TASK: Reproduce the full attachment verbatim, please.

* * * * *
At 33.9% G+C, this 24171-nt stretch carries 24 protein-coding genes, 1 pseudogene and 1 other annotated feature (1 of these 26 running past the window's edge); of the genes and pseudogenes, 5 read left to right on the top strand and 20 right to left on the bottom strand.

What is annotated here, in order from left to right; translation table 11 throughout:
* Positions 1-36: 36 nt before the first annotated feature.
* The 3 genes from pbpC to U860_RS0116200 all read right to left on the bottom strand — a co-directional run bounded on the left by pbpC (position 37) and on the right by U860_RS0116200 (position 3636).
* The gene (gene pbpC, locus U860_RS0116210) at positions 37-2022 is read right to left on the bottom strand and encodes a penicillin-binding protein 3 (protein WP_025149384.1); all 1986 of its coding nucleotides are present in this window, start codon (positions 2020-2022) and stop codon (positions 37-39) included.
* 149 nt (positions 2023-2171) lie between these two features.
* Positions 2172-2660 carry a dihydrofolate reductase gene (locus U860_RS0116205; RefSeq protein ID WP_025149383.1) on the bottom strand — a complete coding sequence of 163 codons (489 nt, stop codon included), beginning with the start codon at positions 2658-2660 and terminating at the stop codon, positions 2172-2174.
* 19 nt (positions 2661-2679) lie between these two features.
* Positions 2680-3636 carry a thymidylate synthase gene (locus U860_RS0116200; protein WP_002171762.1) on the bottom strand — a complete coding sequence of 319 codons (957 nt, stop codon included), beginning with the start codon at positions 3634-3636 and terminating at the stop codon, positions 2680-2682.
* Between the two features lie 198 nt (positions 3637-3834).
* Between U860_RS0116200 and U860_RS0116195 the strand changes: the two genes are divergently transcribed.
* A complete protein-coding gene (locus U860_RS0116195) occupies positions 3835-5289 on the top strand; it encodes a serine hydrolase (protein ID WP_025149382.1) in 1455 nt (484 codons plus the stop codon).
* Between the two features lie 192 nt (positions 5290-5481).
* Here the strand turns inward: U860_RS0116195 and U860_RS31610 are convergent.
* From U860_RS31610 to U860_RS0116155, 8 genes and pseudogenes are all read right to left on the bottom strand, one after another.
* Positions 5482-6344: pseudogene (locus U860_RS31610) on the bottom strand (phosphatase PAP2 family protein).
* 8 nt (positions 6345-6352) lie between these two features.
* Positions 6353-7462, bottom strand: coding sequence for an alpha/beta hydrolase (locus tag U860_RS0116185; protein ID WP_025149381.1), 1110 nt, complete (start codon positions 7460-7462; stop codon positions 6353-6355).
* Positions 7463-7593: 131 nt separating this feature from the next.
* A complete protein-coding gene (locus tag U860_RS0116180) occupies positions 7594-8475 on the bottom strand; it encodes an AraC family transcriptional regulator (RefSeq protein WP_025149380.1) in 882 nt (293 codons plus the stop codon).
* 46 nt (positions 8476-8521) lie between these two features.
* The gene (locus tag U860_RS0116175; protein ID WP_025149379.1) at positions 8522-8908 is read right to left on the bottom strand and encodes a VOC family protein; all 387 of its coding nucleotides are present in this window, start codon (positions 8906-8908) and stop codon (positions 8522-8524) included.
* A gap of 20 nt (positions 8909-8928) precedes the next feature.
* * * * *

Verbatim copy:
At 33.9% G+C, this 24171-nt stretch carries 24 protein-coding genes, 1 pseudogene and 1 other annotated feature (1 of these 26 running past the window's edge); of the genes and pseudogenes, 5 read left to right on the top strand and 20 right to left on the bottom strand.

What is annotated here, in order from left to right; translation table 11 throughout:
* Positions 1-36: 36 nt before the first annotated feature.
* The 3 genes from pbpC to U860_RS0116200 all read right to left on the bottom strand — a co-directional run bounded on the left by pbpC (position 37) and on the right by U860_RS0116200 (position 3636).
* The gene (gene pbpC, locus U860_RS0116210) at positions 37-2022 is read right to left on the bottom strand and encodes a penicillin-binding protein 3 (protein WP_025149384.1); all 1986 of its coding nucleotides are present in this window, start codon (positions 2020-2022) and stop codon (positions 37-39) included.
* 149 nt (positions 2023-2171) lie between these two features.
* Positions 2172-2660 carry a dihydrofolate reductase gene (locus U860_RS0116205; RefSeq protein ID WP_025149383.1) on the bottom strand — a complete coding sequence of 163 codons (489 nt, stop codon included), beginning with the start codon at positions 2658-2660 and terminating at the stop codon, positions 2172-2174.
* 19 nt (positions 2661-2679) lie between these two features.
* Positions 2680-3636 carry a thymidylate synthase gene (locus U860_RS0116200; protein WP_002171762.1) on the bottom strand — a complete coding sequence of 319 codons (957 nt, stop codon included), beginning with the start codon at positions 3634-3636 and terminating at the stop codon, positions 2680-2682.
* Between the two features lie 198 nt (positions 3637-3834).
* Between U860_RS0116200 and U860_RS0116195 the strand changes: the two genes are divergently transcribed.
* A complete protein-coding gene (locus U860_RS0116195) occupies positions 3835-5289 on the top strand; it encodes a serine hydrolase (protein ID WP_025149382.1) in 1455 nt (484 codons plus the stop codon).
* Between the two features lie 192 nt (positions 5290-5481).
* Here the strand turns inward: U860_RS0116195 and U860_RS31610 are convergent.
* From U860_RS31610 to U860_RS0116155, 8 genes and pseudogenes are all read right to left on the bottom strand, one after another.
* Positions 5482-6344: pseudogene (locus U860_RS31610) on the bottom strand (phosphatase PAP2 family protein).
* 8 nt (positions 6345-6352) lie between these two features.
* Positions 6353-7462, bottom strand: coding sequence for an alpha/beta hydrolase (locus tag U860_RS0116185; protein ID WP_025149381.1), 1110 nt, complete (start codon positions 7460-7462; stop codon positions 6353-6355).
* Positions 7463-7593: 131 nt separating this feature from the next.
* A complete protein-coding gene (locus tag U860_RS0116180) occupies positions 7594-8475 on the bottom strand; it encodes an AraC family transcriptional regulator (RefSeq protein WP_025149380.1) in 882 nt (293 codons plus the stop codon).
* 46 nt (positions 8476-8521) lie between these two features.
* The gene (locus tag U860_RS0116175; protein ID WP_025149379.1) at positions 8522-8908 is read right to left on the bottom strand and encodes a VOC family protein; all 387 of its coding nucleotides are present in this window, start codon (positions 8906-8908) and stop codon (positions 8522-8524) included.
* A gap of 20 nt (positions 8909-8928) precedes the next feature.